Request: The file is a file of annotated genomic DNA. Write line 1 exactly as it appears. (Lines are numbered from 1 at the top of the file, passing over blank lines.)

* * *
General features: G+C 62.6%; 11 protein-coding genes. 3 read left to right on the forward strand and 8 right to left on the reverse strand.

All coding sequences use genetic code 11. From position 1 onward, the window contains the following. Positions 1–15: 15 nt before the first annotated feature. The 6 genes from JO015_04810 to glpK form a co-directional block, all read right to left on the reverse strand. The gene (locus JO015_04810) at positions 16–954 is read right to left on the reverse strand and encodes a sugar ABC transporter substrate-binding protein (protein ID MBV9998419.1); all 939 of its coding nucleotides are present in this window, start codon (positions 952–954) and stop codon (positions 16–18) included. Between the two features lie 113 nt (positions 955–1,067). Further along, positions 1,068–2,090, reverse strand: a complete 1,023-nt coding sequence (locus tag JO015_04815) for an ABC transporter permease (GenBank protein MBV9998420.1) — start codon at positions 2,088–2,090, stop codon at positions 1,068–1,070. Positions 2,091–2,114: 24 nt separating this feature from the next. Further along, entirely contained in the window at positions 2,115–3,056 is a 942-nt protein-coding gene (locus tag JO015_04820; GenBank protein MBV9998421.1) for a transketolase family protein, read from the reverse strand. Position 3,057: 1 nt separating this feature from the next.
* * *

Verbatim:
General features: G+C 62.6%; 11 protein-coding genes. 3 read left to right on the forward strand and 8 right to left on the reverse strand.